Introduction: Self-monitoring of blood glucose (SMBG) is a crucial element of clinical care in type 1 diabetes, but it may not provide adequate glucose control. A newer alternative approach is continuous glucose monitoring (CGM) system, which allows a more thorough metabolic control. However, the results of trials comparing CGM with SMBG are inconsistent.
Objectives: Based on a systematic review and meta-analysis, we aimed to assess the efficacy and safety of various CGM systems compared with SMBG.
Methods: We searched major medical databases up to June 2011 for randomized controlled trials comparing CGM and SMBG in type 1 diabetes. Studies of at least 12-week duration were included. Weighted mean difference (WMD) or standardized mean difference (SMD) was calculated for continuous measures and dichotomous data were expressed as odds ratio (OR) or risk ratio.
Results: We identified 14 relevant trials including a total of 1268 type 1 diabetic patients, of whom 670 were randomized to the CGM group and 598 to the SMBG group. Patients using CGM had a greater decrease in hemoglobin A1c (HbA1c) from baseline compared with those using SMBG (WMD -0.26% [-0.34; -0.19]). We found that the magnitude of the effect was similar in the subset of children and adolescents (WMD -0.25% [-0.43; -0.08]) to that in adults (WMD -0.33% [-0.46; -0.2]). Only real-time devices for CGM improved glycemic control (WMD -0.27% [-0.34; -0.19]). The percentage of patients achieving target HbA1c was higher in the CGM group (OR 2.14 [1.41; 3.26]). Pooled results from 4 studies revealed a reduction in hypoglycemic events in the CGM group (SMD -0.32 [-0.52; -0.13]).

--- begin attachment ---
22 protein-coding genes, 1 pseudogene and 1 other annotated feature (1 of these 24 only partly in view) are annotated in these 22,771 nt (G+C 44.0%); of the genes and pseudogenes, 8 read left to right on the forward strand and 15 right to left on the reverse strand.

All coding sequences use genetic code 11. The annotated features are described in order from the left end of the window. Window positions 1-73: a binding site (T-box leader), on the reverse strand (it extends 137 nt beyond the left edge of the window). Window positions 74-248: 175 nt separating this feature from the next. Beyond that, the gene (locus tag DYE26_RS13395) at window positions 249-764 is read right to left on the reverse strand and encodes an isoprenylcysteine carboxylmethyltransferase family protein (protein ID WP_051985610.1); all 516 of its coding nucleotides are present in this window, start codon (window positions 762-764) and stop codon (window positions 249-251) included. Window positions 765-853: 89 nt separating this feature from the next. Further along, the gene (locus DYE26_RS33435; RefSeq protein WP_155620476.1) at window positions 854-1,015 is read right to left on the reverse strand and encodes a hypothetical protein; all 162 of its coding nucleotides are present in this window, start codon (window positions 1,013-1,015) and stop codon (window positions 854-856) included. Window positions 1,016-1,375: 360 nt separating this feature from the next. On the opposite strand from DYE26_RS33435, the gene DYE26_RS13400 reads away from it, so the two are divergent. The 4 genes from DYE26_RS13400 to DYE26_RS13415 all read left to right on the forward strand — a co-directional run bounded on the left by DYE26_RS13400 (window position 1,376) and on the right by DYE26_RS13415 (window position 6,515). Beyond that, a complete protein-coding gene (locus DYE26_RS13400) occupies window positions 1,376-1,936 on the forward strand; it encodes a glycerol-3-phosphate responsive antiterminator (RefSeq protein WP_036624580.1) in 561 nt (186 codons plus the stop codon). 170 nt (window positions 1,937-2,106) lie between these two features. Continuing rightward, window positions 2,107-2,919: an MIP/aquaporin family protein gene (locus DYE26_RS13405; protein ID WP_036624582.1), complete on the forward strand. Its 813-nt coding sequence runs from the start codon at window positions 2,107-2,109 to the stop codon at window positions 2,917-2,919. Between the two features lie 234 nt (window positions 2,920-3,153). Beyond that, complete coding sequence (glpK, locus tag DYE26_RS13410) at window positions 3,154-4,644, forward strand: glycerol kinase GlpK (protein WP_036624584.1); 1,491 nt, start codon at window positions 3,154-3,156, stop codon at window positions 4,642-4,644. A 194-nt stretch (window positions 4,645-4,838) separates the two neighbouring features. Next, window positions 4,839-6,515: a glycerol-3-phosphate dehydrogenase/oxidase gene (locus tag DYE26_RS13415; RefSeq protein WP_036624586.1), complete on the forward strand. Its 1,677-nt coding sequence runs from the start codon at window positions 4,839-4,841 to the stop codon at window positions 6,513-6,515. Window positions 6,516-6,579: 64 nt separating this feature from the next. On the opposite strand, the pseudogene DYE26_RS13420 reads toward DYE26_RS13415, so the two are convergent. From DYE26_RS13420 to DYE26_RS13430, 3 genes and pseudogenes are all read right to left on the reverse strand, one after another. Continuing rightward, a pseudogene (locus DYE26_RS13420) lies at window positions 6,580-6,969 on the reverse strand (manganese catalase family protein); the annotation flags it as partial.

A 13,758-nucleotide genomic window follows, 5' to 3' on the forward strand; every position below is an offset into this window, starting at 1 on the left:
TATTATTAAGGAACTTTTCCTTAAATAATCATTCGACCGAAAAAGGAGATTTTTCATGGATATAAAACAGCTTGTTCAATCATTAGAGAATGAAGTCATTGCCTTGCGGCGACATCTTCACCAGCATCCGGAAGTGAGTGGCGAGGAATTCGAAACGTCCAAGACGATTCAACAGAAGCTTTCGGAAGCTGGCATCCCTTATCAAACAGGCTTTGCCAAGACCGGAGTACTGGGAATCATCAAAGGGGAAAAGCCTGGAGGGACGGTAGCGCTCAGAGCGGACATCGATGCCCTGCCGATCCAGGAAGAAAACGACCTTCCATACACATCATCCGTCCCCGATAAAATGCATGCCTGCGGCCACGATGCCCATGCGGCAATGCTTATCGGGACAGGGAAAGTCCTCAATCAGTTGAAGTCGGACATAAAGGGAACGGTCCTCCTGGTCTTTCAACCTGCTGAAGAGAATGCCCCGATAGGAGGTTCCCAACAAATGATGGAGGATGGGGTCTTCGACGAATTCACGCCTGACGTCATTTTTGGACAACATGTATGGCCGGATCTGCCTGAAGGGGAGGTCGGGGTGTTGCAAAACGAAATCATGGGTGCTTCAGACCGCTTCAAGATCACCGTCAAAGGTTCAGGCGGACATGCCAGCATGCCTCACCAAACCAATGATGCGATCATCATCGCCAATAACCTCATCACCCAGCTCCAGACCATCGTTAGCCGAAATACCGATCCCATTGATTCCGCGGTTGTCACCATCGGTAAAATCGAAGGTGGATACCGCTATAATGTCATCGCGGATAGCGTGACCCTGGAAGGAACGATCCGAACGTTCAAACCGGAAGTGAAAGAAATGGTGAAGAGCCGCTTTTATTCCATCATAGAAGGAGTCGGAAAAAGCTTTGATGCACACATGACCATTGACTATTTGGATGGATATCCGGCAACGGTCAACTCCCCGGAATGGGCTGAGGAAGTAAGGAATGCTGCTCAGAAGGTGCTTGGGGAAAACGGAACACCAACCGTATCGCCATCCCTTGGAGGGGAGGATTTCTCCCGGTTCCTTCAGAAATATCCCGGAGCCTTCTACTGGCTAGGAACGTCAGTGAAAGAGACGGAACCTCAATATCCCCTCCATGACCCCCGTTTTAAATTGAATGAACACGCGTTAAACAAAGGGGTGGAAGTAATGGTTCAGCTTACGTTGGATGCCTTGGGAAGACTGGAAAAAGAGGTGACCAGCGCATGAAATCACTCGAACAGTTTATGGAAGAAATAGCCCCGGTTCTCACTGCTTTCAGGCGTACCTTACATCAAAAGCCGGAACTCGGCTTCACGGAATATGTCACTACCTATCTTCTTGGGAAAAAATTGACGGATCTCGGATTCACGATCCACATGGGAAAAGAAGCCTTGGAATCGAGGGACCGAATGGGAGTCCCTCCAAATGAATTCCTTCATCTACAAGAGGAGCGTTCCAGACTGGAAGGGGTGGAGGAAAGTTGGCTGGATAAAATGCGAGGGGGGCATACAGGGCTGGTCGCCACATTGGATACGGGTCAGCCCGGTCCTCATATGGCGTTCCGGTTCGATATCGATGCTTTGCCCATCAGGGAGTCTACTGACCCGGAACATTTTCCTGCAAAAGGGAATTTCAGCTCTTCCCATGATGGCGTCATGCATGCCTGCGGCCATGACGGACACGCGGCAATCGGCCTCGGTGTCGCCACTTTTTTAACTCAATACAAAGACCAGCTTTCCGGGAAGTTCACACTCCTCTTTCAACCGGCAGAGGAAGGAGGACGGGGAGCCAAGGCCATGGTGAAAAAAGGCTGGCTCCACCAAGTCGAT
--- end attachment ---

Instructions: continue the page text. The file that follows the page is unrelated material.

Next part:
Conclusions: CGM, partcicularly its real-time system, has a favorable effect on glycemic control and decreases the incidence of hypoglycemic episodes in both adult and pediatric patients with type 1 diabetes.